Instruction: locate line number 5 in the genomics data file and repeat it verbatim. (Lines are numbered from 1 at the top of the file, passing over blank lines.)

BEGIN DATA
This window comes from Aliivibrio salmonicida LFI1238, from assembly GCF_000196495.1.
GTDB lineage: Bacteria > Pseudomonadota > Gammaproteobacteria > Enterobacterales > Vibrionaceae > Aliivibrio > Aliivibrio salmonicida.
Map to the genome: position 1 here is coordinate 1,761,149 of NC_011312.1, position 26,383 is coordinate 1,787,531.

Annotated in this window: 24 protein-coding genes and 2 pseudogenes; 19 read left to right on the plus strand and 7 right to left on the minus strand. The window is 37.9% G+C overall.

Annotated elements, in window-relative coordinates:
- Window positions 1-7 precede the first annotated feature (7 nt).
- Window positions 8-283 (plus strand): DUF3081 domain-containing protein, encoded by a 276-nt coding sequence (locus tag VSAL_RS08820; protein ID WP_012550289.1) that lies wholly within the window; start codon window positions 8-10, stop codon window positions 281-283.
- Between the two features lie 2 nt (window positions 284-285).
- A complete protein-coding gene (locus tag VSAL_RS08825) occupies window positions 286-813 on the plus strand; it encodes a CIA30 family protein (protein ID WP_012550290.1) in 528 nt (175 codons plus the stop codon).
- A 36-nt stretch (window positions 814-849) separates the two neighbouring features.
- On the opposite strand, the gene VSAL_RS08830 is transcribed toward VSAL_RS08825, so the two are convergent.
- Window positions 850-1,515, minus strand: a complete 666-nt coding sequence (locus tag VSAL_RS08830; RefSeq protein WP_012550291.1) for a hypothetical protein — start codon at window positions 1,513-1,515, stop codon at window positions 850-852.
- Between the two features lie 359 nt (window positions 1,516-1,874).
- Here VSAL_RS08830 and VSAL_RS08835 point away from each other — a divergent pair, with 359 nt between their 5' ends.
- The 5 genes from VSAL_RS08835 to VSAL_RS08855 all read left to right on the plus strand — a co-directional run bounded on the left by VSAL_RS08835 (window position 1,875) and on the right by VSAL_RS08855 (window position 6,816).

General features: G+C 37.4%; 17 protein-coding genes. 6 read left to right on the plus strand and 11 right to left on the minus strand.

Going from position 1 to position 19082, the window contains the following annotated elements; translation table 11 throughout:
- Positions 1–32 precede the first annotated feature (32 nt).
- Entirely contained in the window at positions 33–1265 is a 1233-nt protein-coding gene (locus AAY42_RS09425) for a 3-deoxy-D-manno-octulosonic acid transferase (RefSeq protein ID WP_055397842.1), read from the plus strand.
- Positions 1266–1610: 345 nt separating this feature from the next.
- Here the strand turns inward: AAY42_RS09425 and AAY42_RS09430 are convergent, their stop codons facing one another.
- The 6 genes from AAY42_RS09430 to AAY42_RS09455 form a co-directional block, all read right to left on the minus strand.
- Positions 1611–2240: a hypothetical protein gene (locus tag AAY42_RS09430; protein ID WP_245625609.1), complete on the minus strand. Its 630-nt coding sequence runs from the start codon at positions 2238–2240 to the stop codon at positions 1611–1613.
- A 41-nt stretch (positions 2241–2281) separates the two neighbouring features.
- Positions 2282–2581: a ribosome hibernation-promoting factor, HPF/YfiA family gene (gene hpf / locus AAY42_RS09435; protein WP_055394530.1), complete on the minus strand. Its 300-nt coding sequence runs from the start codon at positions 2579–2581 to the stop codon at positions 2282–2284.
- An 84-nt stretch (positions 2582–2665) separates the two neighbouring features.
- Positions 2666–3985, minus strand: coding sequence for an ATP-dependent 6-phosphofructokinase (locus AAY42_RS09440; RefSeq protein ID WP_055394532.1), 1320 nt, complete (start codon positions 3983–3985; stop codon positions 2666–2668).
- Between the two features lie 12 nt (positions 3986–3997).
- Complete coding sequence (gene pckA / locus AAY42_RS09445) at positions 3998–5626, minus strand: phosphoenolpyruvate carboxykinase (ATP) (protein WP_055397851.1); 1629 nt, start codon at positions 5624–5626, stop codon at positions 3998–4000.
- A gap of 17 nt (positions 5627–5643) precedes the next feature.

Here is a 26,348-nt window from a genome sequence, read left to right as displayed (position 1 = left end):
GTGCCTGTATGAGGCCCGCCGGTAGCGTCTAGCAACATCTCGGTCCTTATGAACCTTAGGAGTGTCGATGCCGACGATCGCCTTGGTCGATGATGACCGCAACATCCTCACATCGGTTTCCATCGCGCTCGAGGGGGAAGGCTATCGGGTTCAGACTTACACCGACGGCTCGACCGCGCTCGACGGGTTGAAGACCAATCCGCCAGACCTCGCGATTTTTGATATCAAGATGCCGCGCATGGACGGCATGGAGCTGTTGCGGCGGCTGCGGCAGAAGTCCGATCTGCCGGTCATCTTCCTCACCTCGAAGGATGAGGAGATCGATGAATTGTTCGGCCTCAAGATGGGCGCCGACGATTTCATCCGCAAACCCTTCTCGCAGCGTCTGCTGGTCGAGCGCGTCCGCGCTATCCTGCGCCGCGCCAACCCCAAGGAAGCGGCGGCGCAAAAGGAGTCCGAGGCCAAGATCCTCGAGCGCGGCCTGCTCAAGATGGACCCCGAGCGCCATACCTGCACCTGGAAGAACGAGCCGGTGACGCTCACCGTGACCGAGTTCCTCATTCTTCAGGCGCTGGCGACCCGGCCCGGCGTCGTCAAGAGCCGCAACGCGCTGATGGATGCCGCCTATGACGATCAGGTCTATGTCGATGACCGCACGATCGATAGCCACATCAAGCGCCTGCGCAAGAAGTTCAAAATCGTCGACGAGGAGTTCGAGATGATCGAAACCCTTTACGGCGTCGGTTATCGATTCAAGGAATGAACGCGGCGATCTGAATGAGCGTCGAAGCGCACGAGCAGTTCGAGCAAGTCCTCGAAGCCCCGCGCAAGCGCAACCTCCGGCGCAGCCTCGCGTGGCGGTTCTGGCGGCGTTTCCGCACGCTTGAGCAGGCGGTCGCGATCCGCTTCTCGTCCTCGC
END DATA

Annotated elements, in window-relative coordinates: